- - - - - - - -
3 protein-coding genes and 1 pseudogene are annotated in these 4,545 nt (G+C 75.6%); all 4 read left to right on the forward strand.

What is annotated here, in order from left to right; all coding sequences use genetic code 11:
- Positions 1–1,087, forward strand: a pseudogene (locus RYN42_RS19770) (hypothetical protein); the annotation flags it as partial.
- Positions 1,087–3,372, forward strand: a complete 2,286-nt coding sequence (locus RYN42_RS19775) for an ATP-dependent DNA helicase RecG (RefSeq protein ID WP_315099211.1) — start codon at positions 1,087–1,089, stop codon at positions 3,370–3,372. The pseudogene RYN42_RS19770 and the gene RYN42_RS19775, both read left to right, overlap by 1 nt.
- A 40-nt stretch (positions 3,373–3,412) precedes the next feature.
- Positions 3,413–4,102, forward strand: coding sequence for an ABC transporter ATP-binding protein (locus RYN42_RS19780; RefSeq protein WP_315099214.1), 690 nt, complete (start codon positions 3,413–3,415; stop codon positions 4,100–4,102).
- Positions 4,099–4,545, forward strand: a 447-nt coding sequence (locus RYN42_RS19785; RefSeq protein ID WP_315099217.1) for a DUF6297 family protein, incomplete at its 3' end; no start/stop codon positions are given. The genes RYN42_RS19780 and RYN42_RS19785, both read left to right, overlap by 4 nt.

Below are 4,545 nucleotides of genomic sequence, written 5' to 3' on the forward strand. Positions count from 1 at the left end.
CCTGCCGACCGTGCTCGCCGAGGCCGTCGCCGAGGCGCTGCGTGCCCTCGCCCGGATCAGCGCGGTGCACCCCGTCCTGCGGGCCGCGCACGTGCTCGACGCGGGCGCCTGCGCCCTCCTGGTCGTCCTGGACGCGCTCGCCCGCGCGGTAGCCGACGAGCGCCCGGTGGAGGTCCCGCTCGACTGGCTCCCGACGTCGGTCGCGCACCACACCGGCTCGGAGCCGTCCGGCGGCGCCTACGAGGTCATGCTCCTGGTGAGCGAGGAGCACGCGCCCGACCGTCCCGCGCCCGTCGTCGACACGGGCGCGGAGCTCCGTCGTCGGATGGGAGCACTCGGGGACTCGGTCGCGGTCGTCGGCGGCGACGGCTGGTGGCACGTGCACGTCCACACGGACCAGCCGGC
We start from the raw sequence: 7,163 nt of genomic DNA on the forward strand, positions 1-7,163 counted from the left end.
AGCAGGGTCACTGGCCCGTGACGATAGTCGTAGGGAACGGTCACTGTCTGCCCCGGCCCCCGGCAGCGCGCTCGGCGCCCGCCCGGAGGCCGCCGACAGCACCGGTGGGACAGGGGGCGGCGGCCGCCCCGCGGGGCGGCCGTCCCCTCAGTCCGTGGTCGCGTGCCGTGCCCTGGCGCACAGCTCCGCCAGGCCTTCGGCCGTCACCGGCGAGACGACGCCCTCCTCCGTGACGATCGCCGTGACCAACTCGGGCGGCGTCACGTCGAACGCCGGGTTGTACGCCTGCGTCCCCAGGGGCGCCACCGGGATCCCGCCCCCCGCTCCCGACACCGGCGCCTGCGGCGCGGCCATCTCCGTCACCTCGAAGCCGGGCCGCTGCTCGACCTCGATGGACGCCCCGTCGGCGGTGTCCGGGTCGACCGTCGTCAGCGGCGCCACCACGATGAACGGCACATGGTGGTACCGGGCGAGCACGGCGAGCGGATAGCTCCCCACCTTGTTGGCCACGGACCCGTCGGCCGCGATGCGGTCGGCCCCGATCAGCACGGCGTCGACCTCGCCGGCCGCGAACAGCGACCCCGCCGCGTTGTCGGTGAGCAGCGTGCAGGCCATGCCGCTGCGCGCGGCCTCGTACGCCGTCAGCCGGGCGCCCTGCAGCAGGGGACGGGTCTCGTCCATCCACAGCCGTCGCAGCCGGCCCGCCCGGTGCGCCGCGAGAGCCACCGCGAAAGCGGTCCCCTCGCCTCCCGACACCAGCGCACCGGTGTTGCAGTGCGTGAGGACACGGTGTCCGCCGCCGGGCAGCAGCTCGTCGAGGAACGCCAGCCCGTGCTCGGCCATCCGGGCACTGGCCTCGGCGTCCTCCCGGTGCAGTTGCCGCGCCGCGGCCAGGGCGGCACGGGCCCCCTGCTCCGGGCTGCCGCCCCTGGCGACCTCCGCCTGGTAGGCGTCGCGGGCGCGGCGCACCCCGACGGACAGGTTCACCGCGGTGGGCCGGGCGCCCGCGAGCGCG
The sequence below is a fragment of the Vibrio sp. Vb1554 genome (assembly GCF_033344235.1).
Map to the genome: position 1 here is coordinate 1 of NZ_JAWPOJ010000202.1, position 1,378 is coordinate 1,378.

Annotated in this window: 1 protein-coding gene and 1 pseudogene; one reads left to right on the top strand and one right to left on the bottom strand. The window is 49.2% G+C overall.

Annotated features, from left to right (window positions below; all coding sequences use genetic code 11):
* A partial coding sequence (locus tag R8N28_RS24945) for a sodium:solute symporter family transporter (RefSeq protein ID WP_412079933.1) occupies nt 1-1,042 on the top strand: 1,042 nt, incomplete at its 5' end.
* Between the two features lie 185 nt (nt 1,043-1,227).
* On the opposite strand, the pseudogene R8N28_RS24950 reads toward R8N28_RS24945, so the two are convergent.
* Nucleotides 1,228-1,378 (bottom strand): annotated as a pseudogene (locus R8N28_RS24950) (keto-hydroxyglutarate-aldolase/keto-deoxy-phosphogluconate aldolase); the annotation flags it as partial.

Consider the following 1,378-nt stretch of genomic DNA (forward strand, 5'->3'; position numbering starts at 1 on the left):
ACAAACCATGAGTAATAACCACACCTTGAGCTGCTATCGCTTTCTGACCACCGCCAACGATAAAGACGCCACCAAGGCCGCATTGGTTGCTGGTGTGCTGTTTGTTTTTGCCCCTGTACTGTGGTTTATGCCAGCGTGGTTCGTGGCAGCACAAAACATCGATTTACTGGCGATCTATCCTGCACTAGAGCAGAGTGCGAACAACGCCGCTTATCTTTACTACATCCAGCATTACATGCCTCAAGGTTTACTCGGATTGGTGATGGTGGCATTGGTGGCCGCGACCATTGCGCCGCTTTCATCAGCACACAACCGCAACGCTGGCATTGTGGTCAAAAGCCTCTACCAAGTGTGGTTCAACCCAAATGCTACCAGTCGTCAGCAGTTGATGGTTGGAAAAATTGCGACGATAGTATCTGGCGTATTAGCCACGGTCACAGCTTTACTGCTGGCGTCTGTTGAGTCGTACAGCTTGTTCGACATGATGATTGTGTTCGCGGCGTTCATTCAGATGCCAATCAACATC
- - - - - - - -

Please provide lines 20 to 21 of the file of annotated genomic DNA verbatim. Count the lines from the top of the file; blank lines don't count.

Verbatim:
Consider the following 1,378-nt stretch of genomic DNA (forward strand, 5'->3'; position numbering starts at 1 on the left):
ACAAACCATGAGTAATAACCACACCTTGAGCTGCTATCGCTTTCTGACCACCGCCAACGATAAAGACGCCACCAAGGCCGCATTGGTTGCTGGTGTGCTGTTTGTTTTTGCCCCTGTACTGTGGTTTATGCCAGCGTGGTTCGTGGCAGCACAAAACATCGATTTACTGGCGATCTATCCTGCACTAGAGCAGAGTGCGAACAACGCCGCTTATCTTTACTACATCCAGCATTACATGCCTCAAGGTTTACTCGGATTGGTGATGGTGGCATTGGTGGCCGCGACCATTGCGCCGCTTTCATCAGCACACAACCGCAACGCTGGCATTGTGGTCAAAAGCCTCTACCAAGTGTGGTTCAACCCAAATGCTACCAGTCGTCAGCAGTTGATGGTTGGAAAAATTGCGACGATAGTATCTGGCGTATTAGCCACGGTCACAGCTTTACTGCTGGCGTCTGTTGAGTCGTACAGCTTGTTCGACATGATGATTGTGTTCGCGGCGTTCATTCAGATGCCAATCAACATC